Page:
One of the mysteries of the English language finally explained.
1(in Christian theology) a state of eternal punishment and damnation into which a sinful and unrepentant person passes after death.
damnation, eternal punishmentView synonyms
- ‘But they that will be rich fall into temptation and a snare, and into many foolish and hurtful lusts, which drown men in destruction and perdition.’
- ‘He despises the ignorant and the sinner as doomed to perdition, nay, he considers them as the enemies of God, and as such to be persecuted.’
- ‘This breeze reeked of the incense cast upon the brazier of such sulfurous content to seem as though spewed from the bowels of perdition.’
- ‘Removing the will from God does not, therefore, deny human freedom; one remains free either to wander into perdition, or, through grace, to return where one belongs, in God.’
- ‘At bottom - and yes, the bottom is a long way down - he and my father may not have thought about God and perdition in such different terms.’
- ‘Hence, if the children suffer eternal perdition because their parents, who are themselves Christians, do not teach them how to attain salvation, God will judge and punish the parents.’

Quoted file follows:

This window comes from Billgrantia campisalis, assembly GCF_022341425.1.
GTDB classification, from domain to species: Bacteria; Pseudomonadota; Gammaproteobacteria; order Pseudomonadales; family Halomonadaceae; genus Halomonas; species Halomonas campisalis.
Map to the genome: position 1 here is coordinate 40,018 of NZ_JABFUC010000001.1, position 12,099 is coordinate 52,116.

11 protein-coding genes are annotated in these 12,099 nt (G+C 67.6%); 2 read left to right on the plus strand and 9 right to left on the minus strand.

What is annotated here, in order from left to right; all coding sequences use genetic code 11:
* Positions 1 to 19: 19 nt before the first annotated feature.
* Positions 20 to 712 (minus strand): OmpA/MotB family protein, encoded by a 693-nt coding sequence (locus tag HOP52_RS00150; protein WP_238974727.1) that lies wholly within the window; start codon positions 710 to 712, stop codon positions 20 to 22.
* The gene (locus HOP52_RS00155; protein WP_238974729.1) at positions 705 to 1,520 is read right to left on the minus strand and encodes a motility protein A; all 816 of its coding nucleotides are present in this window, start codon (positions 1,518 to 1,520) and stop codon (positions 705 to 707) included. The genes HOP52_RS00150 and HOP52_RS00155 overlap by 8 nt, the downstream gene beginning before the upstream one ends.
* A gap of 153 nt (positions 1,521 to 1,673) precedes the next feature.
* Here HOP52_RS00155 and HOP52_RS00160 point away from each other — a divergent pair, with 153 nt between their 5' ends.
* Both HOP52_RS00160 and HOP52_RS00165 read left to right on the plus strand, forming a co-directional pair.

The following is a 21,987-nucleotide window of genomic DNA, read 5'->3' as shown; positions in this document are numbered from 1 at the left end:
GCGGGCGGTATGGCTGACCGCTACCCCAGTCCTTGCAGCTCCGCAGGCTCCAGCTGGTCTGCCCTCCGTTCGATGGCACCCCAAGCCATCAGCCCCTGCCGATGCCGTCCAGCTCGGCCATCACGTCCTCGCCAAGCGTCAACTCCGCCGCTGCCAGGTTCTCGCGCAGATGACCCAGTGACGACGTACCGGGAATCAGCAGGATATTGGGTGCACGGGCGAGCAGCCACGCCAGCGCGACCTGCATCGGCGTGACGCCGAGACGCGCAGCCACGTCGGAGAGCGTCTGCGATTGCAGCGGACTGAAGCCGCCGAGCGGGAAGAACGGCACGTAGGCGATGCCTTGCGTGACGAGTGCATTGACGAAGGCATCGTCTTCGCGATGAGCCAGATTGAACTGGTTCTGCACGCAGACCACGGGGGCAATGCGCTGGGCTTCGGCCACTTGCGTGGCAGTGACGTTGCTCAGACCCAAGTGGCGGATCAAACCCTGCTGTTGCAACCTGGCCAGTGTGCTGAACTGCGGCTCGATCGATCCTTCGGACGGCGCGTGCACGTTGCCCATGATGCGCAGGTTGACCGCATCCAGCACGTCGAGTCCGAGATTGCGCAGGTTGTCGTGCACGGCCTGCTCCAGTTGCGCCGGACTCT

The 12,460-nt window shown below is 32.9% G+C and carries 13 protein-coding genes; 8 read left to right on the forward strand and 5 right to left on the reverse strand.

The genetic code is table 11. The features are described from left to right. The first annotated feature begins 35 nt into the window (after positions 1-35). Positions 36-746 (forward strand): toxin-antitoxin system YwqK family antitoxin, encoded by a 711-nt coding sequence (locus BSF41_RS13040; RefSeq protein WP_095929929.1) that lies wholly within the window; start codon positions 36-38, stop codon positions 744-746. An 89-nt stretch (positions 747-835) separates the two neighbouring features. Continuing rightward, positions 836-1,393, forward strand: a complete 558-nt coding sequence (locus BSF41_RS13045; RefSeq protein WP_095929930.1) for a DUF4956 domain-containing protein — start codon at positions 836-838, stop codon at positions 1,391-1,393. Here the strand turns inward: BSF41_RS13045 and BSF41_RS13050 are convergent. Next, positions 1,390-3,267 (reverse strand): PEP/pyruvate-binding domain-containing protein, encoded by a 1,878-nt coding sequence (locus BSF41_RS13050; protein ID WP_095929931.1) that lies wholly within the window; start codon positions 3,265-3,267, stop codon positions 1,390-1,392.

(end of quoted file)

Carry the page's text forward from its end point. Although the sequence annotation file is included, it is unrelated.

- ‘I took it for granted in my article that God may sometimes give special graces to dying persons to rescue them from the jaws of perdition.’
- ‘Their aim is to persuade his hearers to pursue the better and safer path by alerting them to the danger of eternal perdition.’
- ‘It is obvious that the motives of the Holy See and its agents were laudable; they wanted to save the souls of the millions under their care from everlasting perdition.’
- ‘My daddy thought acting was the road to perdition.’
- ‘But salvation and perdition always hang in the balance.’
- ‘The Christian could not be tolerant or detached for the Christian could not remain indifferent to something which inevitably meant the loss of his soul and perdition for others.’
- ‘I withdraw it from the dark thoughts and from the spirit of perdition and I give it to God.’
- ‘But they had all seemed pretty much condemned to perdition anyway.’
- 1.1 Complete and utter ruin.‘she used her last banknote to buy herself a square meal before perdition’
- ‘In other words, whichever route one takes in this intellectual landscape, it descends into the same perdition.’
- ‘Fairness can best thrive in a culture of honesty, goodwill, compassion and tolerance, not the prevailing culture of callousness and perdition.’
- ‘In recent years various squads have, though not intentionally, completed their campaigns in a state of utter perdition.’
- ‘Since humans fear the unknown, death, disease, and perdition more than they fear their mortal enemies, men and women probably ran to shamans and wise women long before they settled in villages and towns.’
- ‘However, like many codes of conduct, rather than serving its adherents, it served its masters - thereby providing a framework which would ensure loyalty and fierce advocacy through the threat of social and spiritual perdition.’
Late Middle English: from Old French perdiciun, from ecclesiastical Latin perditio(n-), from Latin perdere ‘destroy’, from per- ‘completely, to destruction’ + the base of dare ‘put’.
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